Decomposed granite is a commonly used material for pathways. Its fine sandy texture packs well for pathways and provides a softscape alternative to concrete or other harder surfaces.
Is Decomposed Granite (DG) the best option for pathways? It depends on the application and the amount of maintenance desired. After a recent tour of over 50 residential gardens by a variety of landscape contractors and based on comments from our customers, I have found there are places where DG works and where it does not. There are typically three types of DG installations, natural unbound, stabilizer bound, and resin bound (Polypavement or TerraPave).
Natural Untreated DG:
DG without any binding agent, which is usually compacted with a Vibraplate.
Pros: Looks good and makes great garden paths through plantings and in secondary areas, least expensive DG option.
Cons: Material movement off of paths into planting beds, migration of the material if installed on sloped pathways, moss growth in shady areas, muddiness during the wet season, tracking of the material into the house or onto patio surfaces, needs to be refreshed and maintained periodically to look its best.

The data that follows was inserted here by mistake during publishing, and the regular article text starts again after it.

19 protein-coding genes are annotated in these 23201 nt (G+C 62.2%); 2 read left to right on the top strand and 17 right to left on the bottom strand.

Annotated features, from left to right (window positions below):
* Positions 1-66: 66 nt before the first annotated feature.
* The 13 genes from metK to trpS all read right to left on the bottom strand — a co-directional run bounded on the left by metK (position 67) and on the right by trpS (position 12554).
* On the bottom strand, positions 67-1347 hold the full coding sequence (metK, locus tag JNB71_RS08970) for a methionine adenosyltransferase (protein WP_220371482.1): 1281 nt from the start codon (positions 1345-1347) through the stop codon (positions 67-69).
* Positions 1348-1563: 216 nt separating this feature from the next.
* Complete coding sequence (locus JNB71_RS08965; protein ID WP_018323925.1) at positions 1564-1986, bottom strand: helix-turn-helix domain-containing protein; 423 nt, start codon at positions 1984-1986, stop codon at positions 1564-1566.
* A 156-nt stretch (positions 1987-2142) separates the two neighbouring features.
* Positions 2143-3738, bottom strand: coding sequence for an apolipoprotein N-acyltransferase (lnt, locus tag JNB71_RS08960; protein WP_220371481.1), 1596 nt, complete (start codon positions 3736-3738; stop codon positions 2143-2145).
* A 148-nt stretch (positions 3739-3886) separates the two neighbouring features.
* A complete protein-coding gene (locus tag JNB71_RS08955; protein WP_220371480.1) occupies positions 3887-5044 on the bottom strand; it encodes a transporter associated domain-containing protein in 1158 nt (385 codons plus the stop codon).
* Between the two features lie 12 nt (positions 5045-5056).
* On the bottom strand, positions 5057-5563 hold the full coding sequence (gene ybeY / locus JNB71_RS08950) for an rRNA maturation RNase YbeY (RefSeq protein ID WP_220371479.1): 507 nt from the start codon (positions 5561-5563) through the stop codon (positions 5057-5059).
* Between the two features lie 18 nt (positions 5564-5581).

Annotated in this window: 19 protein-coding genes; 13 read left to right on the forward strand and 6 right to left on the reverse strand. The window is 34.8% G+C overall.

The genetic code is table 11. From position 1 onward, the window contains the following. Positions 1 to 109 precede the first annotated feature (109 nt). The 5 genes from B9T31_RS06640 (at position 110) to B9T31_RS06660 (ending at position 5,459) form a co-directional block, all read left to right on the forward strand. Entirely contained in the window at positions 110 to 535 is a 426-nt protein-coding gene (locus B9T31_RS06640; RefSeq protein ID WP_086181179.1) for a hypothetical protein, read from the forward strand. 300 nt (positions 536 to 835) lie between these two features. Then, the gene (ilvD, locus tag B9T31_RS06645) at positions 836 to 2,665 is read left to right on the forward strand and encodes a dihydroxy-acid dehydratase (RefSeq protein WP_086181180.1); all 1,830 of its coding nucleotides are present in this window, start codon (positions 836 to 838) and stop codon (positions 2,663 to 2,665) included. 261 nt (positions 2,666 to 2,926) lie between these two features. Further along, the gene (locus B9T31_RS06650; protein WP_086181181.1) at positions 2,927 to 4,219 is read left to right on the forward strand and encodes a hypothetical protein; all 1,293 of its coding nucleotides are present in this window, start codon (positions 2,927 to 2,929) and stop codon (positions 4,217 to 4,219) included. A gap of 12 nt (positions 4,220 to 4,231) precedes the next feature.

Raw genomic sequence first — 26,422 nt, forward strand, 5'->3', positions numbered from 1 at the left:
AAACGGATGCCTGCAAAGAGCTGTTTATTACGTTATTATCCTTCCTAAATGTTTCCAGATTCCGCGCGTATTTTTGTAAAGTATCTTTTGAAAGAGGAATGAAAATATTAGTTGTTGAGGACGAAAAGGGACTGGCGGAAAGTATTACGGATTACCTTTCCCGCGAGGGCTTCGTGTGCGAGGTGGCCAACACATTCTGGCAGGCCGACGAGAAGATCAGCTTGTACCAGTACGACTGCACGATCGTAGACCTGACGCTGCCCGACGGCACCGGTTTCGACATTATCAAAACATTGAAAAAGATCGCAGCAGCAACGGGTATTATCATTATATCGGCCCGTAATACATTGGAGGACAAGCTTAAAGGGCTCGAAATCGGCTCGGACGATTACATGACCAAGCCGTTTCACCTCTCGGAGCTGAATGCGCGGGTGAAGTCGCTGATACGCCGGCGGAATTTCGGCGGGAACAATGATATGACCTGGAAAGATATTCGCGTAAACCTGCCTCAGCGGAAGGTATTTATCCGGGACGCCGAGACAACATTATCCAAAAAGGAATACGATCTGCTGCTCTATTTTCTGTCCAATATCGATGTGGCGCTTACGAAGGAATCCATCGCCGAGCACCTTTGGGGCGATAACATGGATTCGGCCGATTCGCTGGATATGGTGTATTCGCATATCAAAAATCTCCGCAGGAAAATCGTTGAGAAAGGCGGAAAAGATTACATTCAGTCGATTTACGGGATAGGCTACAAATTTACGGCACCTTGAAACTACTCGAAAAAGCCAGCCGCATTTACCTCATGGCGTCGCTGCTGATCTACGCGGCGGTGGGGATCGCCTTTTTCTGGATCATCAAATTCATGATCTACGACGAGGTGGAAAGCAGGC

DG with a stabilizer agent to aid in binding the material together.
Pros: Less migration with stabilized material, less costly than Resin bound DG pavement.
Cons: Stabilizer is expensive, gutter runoff and rain may erode the material, has same problems, although often more minor as untreated DG as noted above.
Resin Bound DG:
DG with polymers/resin used to create an asphalt like hard surface
Pros: Solves many of the problems associated with the other two DG types
Cons: Can still erode over time, especially if not compacted with Steamroller (which is often not possible due to access or cost), expensive, texture of surface is more like asphalt and less like DG, which depending on the situation, may be less desirable.